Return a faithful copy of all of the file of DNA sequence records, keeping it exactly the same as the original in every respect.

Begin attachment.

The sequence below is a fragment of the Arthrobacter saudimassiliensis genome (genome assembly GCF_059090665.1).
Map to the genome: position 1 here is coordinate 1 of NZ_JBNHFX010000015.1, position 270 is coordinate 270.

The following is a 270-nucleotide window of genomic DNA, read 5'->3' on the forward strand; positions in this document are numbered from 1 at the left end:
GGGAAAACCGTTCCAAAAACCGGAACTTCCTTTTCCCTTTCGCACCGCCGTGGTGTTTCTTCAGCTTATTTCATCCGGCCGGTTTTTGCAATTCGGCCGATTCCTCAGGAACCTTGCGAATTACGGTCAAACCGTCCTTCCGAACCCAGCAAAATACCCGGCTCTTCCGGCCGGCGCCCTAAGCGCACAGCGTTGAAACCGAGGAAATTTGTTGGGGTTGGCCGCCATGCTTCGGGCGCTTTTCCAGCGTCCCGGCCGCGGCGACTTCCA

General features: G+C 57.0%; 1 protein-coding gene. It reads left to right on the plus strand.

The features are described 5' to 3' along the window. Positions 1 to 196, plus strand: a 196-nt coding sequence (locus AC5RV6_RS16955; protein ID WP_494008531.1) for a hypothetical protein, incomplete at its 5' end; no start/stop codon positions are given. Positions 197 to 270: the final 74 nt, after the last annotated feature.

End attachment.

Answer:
The sequence below is a fragment of the Arthrobacter saudimassiliensis genome (genome assembly GCF_059090665.1).
Map to the genome: position 1 here is coordinate 1 of NZ_JBNHFX010000015.1, position 270 is coordinate 270.

The following is a 270-nucleotide window of genomic DNA, read 5'->3' on the forward strand; positions in this document are numbered from 1 at the left end:
GGGAAAACCGTTCCAAAAACCGGAACTTCCTTTTCCCTTTCGCACCGCCGTGGTGTTTCTTCAGCTTATTTCATCCGGCCGGTTTTTGCAATTCGGCCGATTCCTCAGGAACCTTGCGAATTACGGTCAAACCGTCCTTCCGAACCCAGCAAAATACCCGGCTCTTCCGGCCGGCGCCCTAAGCGCACAGCGTTGAAACCGAGGAAATTTGTTGGGGTTGGCCGCCATGCTTCGGGCGCTTTTCCAGCGTCCCGGCCGCGGCGACTTCCA

General features: G+C 57.0%; 1 protein-coding gene. It reads left to right on the plus strand.

The features are described 5' to 3' along the window. Positions 1 to 196, plus strand: a 196-nt coding sequence (locus AC5RV6_RS16955; protein ID WP_494008531.1) for a hypothetical protein, incomplete at its 5' end; no start/stop codon positions are given. Positions 197 to 270: the final 74 nt, after the last annotated feature.